> I disagree with the review that tasks are hard to enter. On my laptop or my handheld, I just click the "plus" button and start typing or dictating and hit enter. The task is created and in my inbox. I can come back later and add contexts or associate it with a project or tags or do whatever I want.
I never wrote that tasks are "hard to enter". I said they're unnecessarily click-intensive. All apps in this space allow you to return to a task and add labels, for example. Nozbe's interface makes that a less efficient process than is the case for ToDoIst, for example.
That said, I appreciate Nozbe has features which others might find sway the balance in favour of Nozbe's usability, such as the task delegation. Nevertheless, Nozbe remains more expensive and less fully featured than Asana.
It’s a great “all in one app” - & uniquely has near identical interface across platforms.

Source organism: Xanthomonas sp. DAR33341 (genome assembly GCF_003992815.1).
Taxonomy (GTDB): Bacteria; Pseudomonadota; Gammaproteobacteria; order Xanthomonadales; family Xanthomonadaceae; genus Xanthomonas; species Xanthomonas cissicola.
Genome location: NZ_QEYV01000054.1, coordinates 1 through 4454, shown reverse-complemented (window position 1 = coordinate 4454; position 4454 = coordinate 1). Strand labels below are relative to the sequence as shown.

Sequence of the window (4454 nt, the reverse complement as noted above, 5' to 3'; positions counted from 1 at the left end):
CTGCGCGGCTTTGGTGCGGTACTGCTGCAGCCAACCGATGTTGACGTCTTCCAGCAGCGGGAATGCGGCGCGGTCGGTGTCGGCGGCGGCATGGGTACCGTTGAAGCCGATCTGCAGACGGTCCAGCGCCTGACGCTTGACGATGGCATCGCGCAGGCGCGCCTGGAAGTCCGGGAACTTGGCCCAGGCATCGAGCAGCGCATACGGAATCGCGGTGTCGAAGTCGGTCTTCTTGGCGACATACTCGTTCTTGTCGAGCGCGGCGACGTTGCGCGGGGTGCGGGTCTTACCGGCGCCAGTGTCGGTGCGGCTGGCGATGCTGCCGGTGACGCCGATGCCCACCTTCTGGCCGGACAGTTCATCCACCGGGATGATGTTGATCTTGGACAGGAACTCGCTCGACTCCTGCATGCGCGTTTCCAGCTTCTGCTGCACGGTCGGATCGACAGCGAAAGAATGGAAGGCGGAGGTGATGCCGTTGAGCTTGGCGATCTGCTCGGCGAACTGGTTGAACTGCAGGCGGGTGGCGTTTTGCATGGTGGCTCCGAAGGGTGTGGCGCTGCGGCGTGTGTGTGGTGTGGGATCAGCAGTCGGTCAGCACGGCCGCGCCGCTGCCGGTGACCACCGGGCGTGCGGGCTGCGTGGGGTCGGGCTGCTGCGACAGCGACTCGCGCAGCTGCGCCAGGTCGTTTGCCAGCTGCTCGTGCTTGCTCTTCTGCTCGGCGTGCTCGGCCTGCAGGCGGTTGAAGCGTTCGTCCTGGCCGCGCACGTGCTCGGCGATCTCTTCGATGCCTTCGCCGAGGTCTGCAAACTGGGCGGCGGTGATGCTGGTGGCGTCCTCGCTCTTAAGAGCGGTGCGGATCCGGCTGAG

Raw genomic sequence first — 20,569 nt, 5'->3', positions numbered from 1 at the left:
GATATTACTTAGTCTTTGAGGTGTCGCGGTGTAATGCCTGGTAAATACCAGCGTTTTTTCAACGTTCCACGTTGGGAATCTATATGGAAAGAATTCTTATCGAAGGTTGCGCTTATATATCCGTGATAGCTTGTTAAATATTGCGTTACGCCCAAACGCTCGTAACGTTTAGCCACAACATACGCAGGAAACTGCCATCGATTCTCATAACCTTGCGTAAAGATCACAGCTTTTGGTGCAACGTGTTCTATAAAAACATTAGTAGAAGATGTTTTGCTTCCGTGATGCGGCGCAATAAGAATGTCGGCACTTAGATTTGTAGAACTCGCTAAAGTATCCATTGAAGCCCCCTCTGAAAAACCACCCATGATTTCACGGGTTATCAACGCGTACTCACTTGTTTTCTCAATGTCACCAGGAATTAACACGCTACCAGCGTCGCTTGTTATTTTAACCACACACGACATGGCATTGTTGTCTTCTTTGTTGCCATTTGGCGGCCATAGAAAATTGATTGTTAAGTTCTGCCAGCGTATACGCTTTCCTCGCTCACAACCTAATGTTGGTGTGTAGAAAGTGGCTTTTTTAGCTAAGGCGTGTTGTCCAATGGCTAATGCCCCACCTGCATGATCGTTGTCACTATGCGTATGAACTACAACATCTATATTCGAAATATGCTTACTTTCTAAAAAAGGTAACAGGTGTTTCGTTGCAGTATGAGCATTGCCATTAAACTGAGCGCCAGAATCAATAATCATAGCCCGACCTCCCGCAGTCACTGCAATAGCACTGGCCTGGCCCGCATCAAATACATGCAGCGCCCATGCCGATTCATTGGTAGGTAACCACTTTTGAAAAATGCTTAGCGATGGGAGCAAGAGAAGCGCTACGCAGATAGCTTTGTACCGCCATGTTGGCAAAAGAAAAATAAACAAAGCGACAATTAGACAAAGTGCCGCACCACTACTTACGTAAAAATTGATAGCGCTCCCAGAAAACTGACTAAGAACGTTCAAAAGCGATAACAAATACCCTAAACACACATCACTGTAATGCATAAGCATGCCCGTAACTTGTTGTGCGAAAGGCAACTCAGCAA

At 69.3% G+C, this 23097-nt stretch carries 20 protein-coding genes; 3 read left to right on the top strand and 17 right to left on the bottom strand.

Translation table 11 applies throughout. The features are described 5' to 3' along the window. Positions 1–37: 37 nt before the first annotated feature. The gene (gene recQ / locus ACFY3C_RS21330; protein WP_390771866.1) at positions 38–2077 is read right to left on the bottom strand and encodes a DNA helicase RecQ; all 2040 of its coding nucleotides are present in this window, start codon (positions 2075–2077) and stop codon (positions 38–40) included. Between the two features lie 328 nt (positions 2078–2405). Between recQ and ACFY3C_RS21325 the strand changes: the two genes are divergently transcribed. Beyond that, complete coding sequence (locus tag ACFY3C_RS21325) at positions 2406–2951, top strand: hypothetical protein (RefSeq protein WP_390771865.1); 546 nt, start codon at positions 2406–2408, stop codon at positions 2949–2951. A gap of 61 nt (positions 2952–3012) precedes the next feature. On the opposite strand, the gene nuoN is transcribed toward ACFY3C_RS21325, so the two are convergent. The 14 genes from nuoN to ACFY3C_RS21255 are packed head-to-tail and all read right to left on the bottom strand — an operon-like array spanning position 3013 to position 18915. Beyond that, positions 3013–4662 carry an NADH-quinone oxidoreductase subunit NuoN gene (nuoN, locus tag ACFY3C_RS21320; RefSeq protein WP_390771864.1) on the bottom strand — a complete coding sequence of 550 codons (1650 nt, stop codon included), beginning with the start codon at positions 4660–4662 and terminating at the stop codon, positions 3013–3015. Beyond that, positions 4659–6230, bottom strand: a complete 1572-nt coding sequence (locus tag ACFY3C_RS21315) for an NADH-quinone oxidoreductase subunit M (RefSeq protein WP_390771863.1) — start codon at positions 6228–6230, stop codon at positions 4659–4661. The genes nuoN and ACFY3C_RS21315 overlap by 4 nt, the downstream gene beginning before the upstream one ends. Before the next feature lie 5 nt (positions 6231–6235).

Great tool for structuring life as an individual or as a light team collaboration tool. Probably best for orgs 2 - 30 people.
I use it individually and sharing of small projects with friends/family/colleagues
Very reliable, and a complete tool.
Does have some usability annoyances; for example: No macOS share extension or browser extension - which can hamper workflow of those who prefer desktop to mobile (their mobile offerings are better integrated). Eg quickly adding an email follow up reminder, from another app (only way atm is to cut and paste or forward) - so some workflow resistance here.
Nozbe 4.0 looks like good improvement potential, with planned fixes for the above, but their supposed removal of the 5 project free version will affect the student/light user demographic who could really benefit from its organisational approach.
Todoist, the logical competitor, which is better integrated into macOS, IFTTT etc, but has inconsistent interface and no built in calendar view.
Probably nearest equivalent on macOS / iOS is Things3 - but which is lighter, far better integrated but without the attachment or team functionality.
Nozbe is great, if you are ok with the caveats and these don’t interfere with your workflow.
Simple, yet powerful; modern, yet reliable. A truly great to-do app.
Our users have written 5 comments and reviews about Nozbe, and it has gotten 39 likes